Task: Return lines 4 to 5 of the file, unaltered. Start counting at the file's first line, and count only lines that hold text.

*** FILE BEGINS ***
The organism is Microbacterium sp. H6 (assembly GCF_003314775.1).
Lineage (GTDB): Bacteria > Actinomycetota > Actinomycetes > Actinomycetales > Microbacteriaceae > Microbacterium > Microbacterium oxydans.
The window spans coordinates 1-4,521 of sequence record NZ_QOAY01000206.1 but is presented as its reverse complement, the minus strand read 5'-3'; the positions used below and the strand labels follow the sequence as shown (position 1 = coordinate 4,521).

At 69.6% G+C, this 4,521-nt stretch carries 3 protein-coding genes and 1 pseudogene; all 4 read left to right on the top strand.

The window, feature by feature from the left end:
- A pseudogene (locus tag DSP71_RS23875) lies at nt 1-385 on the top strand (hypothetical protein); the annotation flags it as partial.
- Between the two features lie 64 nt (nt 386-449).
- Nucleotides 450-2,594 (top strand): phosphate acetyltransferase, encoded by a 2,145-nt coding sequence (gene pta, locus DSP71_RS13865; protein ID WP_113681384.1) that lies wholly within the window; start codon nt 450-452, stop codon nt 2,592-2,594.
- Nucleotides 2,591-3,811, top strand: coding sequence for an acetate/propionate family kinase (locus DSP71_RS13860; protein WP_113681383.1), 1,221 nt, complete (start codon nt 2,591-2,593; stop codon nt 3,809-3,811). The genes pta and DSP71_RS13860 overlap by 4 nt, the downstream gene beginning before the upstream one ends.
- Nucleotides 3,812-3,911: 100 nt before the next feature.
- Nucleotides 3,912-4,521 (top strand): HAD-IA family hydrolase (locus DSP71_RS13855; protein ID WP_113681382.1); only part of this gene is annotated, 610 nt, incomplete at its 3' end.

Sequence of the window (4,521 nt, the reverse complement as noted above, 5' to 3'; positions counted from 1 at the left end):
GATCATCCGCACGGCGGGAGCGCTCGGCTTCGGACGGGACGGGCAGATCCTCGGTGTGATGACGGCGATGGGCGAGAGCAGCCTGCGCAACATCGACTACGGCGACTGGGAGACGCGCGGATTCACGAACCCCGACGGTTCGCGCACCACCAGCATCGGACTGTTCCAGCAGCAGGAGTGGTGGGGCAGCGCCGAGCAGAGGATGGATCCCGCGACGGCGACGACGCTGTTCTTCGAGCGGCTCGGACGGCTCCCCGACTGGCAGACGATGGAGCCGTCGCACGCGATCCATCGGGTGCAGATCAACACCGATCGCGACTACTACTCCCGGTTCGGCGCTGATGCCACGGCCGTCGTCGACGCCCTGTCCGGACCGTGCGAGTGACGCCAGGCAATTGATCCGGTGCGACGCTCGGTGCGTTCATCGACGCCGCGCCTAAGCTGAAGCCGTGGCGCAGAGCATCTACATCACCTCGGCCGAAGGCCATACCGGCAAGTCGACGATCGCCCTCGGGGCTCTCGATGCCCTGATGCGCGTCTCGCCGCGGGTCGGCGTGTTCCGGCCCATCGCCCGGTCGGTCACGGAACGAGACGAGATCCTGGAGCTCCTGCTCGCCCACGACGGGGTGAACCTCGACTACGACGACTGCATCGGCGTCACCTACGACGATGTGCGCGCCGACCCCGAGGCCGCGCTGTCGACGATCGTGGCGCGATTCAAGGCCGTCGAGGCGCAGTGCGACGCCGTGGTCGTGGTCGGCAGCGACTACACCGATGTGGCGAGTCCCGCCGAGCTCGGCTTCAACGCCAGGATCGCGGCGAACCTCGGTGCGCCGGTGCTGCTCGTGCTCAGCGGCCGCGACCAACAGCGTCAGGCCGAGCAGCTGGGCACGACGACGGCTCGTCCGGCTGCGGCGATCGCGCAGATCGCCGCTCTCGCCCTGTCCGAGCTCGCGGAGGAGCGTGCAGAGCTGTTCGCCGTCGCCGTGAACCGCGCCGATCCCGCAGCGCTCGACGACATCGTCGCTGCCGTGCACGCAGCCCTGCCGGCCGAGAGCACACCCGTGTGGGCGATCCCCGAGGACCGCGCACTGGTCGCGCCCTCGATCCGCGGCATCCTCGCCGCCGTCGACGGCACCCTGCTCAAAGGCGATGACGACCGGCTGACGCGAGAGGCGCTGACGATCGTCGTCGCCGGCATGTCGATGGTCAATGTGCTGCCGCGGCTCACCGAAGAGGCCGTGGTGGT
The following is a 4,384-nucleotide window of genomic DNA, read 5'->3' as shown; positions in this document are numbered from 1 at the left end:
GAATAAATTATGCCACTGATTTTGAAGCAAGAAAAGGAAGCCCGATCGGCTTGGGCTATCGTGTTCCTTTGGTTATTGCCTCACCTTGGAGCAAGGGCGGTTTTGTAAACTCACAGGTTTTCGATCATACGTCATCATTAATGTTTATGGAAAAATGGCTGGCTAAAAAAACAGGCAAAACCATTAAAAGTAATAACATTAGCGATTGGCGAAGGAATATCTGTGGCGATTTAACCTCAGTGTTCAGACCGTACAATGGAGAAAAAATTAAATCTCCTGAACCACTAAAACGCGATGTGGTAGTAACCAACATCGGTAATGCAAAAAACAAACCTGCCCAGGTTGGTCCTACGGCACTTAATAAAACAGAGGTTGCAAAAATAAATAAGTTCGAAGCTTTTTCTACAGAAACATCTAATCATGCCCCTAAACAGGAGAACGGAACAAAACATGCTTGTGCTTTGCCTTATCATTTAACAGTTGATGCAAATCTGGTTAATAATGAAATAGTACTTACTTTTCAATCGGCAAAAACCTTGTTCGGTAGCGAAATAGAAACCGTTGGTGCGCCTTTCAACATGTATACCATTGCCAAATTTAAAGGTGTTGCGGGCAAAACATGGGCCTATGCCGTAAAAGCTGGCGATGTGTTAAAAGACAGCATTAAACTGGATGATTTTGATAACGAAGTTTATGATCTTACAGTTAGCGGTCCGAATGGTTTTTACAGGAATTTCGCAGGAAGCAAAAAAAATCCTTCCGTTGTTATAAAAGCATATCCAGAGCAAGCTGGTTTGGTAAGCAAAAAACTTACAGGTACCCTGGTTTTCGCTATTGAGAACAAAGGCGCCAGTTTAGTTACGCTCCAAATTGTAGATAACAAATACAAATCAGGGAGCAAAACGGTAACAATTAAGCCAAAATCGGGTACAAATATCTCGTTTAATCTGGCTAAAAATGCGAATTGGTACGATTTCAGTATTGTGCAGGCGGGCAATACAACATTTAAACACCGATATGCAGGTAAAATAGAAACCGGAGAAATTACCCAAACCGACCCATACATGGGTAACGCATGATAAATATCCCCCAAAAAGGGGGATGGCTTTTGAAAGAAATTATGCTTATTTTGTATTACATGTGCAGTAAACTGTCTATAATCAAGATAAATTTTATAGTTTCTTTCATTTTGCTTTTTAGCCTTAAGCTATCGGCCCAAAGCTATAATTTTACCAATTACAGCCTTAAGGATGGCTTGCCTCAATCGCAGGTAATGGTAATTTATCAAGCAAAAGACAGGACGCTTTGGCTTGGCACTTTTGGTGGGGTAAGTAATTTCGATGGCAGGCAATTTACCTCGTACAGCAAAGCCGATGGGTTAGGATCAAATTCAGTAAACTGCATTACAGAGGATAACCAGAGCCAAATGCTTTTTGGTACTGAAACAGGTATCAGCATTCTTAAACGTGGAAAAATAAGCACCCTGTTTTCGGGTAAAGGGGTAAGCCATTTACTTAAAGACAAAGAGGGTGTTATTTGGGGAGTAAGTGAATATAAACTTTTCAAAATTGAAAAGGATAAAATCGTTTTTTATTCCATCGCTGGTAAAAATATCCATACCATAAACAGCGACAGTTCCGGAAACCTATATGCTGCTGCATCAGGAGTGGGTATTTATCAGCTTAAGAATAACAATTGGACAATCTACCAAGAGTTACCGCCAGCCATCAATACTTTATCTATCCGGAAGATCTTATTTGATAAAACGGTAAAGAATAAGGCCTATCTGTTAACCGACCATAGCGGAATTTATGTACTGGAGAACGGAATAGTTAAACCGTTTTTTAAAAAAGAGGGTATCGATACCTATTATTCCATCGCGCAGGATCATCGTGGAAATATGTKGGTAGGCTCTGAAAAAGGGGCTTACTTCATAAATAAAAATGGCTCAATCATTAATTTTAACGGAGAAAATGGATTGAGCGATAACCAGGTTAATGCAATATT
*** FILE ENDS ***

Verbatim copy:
At 69.6% G+C, this 4,521-nt stretch carries 3 protein-coding genes and 1 pseudogene; all 4 read left to right on the top strand.

The window, feature by feature from the left end: